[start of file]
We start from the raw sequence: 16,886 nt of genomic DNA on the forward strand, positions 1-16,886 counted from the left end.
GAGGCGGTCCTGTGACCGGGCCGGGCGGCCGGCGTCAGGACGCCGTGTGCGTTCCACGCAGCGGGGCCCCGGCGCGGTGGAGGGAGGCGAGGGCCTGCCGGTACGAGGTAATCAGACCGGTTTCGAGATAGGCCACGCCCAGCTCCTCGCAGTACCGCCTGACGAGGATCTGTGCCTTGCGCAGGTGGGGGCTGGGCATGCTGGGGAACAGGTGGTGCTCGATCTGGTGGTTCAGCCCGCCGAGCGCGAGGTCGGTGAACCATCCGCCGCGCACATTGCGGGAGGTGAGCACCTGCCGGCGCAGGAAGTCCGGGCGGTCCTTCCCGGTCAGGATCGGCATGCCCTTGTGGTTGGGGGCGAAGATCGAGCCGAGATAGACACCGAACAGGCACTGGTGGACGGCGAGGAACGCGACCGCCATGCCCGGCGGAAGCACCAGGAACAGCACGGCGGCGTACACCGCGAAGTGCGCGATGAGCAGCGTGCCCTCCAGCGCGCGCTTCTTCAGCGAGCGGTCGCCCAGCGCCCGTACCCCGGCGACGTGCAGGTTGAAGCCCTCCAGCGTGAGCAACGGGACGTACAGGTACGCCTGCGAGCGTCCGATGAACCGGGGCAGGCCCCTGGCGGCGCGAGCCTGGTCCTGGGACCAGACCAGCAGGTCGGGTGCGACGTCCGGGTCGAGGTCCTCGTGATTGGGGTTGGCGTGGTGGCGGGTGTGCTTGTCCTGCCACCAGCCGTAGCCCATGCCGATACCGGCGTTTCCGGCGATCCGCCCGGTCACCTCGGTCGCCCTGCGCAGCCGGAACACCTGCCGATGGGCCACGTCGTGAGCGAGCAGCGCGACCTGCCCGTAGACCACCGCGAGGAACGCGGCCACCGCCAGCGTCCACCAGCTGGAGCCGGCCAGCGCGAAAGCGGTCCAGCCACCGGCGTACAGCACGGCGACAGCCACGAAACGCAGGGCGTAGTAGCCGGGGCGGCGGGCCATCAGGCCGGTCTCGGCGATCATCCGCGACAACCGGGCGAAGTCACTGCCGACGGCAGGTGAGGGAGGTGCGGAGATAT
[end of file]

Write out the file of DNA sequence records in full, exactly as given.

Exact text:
We start from the raw sequence: 16,886 nt of genomic DNA on the forward strand, positions 1-16,886 counted from the left end.
GAGGCGGTCCTGTGACCGGGCCGGGCGGCCGGCGTCAGGACGCCGTGTGCGTTCCACGCAGCGGGGCCCCGGCGCGGTGGAGGGAGGCGAGGGCCTGCCGGTACGAGGTAATCAGACCGGTTTCGAGATAGGCCACGCCCAGCTCCTCGCAGTACCGCCTGACGAGGATCTGTGCCTTGCGCAGGTGGGGGCTGGGCATGCTGGGGAACAGGTGGTGCTCGATCTGGTGGTTCAGCCCGCCGAGCGCGAGGTCGGTGAACCATCCGCCGCGCACATTGCGGGAGGTGAGCACCTGCCGGCGCAGGAAGTCCGGGCGGTCCTTCCCGGTCAGGATCGGCATGCCCTTGTGGTTGGGGGCGAAGATCGAGCCGAGATAGACACCGAACAGGCACTGGTGGACGGCGAGGAACGCGACCGCCATGCCCGGCGGAAGCACCAGGAACAGCACGGCGGCGTACACCGCGAAGTGCGCGATGAGCAGCGTGCCCTCCAGCGCGCGCTTCTTCAGCGAGCGGTCGCCCAGCGCCCGTACCCCGGCGACGTGCAGGTTGAAGCCCTCCAGCGTGAGCAACGGGACGTACAGGTACGCCTGCGAGCGTCCGATGAACCGGGGCAGGCCCCTGGCGGCGCGAGCCTGGTCCTGGGACCAGACCAGCAGGTCGGGTGCGACGTCCGGGTCGAGGTCCTCGTGATTGGGGTTGGCGTGGTGGCGGGTGTGCTTGTCCTGCCACCAGCCGTAGCCCATGCCGATACCGGCGTTTCCGGCGATCCGCCCGGTCACCTCGGTCGCCCTGCGCAGCCGGAACACCTGCCGATGGGCCACGTCGTGAGCGAGCAGCGCGACCTGCCCGTAGACCACCGCGAGGAACGCGGCCACCGCCAGCGTCCACCAGCTGGAGCCGGCCAGCGCGAAAGCGGTCCAGCCACCGGCGTACAGCACGGCGACAGCCACGAAACGCAGGGCGTAGTAGCCGGGGCGGCGGGCCATCAGGCCGGTCTCGGCGATCATCCGCGACAACCGGGCGAAGTCACTGCCGACGGCAGGTGAGGGAGGTGCGGAGATAT